Robert Bechtle: A Retrospective is the first full-scale survey of the work of this important San Francisco–based artist. Organized by the San Francisco Museum of Modern Art and SFMOMA Curator of Painting and Sculpture Janet Bishop in close collaboration with the artist, the exhibition is the most comprehensive presentation of Bechtle's work to date. Since his work emerged in the context of New or Photo-realism in the late 1960s, Bechtle's genre scenes, streetscapes, and images of cars have become icons of middle-class American culture. The exhibition features paintings, watercolors, and drawings that trace the artist's oeuvre from his first photo-based paintings of the 1960s to his works of the present day.
"This exhibition promises a critically important and highly deserved assessment of one of the great American realists," states exhibition curator Janet Bishop. "Bechtle paints life as it is, focusing on the quotidian through quiet, highly exacting works that have the capacity to shift our perceptions of the most familiar aspects of our daily lives." The Modern's chief curator, Michael Auping, adds, "Bechtle's subjects are so American they are eerie. Without being sentimental or overtly critical, they ask us to take a deep look at who we are and how we live. Those who grew up in small neighborhoods or suburbs—which is most of us—cannot help but stare at these images as if we had painted them from memory. The difference is that no one paints with Bechtle's eye for light and detail. He is often thought of as the quiet realist. He is also one of the most rigorous."
Bechtle was born in 1932 in San Francisco and raised across the Bay in Alameda. He studied graphic design and painting at the California College of Arts and Crafts in Oakland, earning his BFA in 1954 and his MFA in 1958. He began painting seriously in early 1960s, finding his own voice through a tightly controlled realism that was distinct from the expressionistic paint-handling that was characteristic of Bay Area Figurative art—the dominant mode of expression at the time among his local peers and predecessors. Bechtle's interest in painting elements from his immediate surroundings as they actually looked, rather than an interpretation of how they looked, led to his use of black-and-white photographs as studio aids in 1964. The following year, the artist began taking slides for color reference, which he soon began projecting directly onto canvas, a practice that he continues to use. After outlining the contours of the forms in pencil, Bechtle builds up the work with paint to establish the presence of form, light, and color. The photograph provides the artist with the beginning structure for the painting, which allows him to make artistic changes in the content and composition of the work as he paints.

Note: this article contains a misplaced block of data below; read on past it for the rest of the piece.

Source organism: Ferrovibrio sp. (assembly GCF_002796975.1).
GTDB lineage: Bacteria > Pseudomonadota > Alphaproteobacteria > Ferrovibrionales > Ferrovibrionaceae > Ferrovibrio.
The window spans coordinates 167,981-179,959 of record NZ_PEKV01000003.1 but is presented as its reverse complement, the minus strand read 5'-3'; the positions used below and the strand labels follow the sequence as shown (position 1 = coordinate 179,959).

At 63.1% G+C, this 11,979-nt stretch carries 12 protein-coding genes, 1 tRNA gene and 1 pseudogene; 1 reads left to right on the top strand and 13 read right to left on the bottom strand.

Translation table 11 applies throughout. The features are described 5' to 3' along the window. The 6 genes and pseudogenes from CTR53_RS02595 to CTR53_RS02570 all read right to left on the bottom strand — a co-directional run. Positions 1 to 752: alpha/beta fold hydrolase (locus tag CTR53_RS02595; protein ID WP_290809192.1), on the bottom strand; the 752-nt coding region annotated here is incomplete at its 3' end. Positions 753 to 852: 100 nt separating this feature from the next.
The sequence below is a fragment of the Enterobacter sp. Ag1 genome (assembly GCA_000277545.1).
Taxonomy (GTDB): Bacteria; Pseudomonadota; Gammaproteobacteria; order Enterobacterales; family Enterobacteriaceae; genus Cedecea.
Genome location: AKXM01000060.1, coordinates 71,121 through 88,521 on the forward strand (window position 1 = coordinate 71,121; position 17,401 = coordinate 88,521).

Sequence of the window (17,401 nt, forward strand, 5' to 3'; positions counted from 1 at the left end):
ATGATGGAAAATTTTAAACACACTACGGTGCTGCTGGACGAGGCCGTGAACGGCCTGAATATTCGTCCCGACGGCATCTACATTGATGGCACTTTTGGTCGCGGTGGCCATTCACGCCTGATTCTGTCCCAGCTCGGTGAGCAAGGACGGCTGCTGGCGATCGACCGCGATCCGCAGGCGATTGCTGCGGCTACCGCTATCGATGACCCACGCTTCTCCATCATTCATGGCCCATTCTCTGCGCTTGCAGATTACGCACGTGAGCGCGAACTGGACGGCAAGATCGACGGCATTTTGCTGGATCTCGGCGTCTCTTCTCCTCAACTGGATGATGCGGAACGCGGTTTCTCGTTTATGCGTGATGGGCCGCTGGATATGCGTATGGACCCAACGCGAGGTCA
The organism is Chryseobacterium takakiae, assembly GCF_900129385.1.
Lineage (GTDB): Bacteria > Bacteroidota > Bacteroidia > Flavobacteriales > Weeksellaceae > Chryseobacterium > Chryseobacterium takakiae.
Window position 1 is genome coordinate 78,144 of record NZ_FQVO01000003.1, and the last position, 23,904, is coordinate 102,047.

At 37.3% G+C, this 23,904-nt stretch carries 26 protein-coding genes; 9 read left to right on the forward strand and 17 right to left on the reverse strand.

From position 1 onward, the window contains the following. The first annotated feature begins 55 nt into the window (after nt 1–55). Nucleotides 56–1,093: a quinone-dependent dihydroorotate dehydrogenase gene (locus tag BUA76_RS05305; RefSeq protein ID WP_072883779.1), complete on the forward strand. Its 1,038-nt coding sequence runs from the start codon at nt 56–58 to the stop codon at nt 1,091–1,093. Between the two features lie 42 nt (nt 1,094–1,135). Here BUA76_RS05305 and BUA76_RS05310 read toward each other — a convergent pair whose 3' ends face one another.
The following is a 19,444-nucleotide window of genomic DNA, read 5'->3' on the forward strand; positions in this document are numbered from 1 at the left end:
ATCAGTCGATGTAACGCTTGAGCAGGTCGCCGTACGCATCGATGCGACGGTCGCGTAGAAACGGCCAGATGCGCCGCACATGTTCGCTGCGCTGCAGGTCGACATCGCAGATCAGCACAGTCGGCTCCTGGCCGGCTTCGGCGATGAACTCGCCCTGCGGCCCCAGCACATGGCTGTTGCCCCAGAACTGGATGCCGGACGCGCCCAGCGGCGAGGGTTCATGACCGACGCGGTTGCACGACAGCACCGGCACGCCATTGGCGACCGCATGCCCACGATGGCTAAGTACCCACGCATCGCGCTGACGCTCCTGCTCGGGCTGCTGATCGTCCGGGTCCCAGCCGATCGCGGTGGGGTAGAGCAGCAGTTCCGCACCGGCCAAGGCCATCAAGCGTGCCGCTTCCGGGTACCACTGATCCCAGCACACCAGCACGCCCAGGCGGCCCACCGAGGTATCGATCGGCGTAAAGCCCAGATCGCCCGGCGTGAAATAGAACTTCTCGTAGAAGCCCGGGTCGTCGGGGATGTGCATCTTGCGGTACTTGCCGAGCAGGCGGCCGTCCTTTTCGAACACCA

Bechtle's paintings emphasize Northern California residential neighborhoods—replete with stucco houses, repetitive rows of palm trees, and the ubiquitous parked car. His preference for wide, empty spaces; his flat, sun-bleached palette; and his detached mode of recording detail impart a certain sense of alienation to his frequently banal subjects. The comprehensive exhibition includes works such as '61 Pontiac, 1968–69, arguably Bechtle's most famous painting, which features Bechtle, his first wife, and their two children standing in front of the family car. The exhibition also includes the painting Alameda Gran Torino, 1974, a deadpan image of the family wood-paneled station wagon that is one of Bechtle's finest works.
Other early works include '56 Chrysler, 1965, set in front of the artist's mother's Alameda home; and '46 Chevy, 1965, featuring Bechtle's brother sitting in the artist's own convertible, which is the first piece to make use of a snapshot-like aesthetic—a major direction of his work for the duration of the 1960s and 1970s. Major family genre scenes include Roses, 1973, featuring a trio of women on a suburban sidewalk, and Agua Caliente Nova, 1975, an honest view of the family experience of the Western landscape. The exhibition also includes Frisco Nova, 1979, an important hinge painting between the artist's snapshot-inspired paintings of cars and people to his more recent emphasis on landscape.
The exhibition continues with San Francisco residential landscapes including Sunset Intersection—40th and Vicente, 1989; the companion paintings Mariposa I and Mariposa II, 1999 and 2000, which make use of the artist's hilly Potrero Hill neighborhood; Near Ocean Avenue, 2002, with its dramatic use of Renaissance perspective; and Jetta, 2003. Bechtle's recent work is also represented by major interiors—both self-portraits and double portraits of himself with his wife, art historian Whitney Chadwick, in such pieces as Broome Street Zenith, 1987, and Potrero Table, 1994.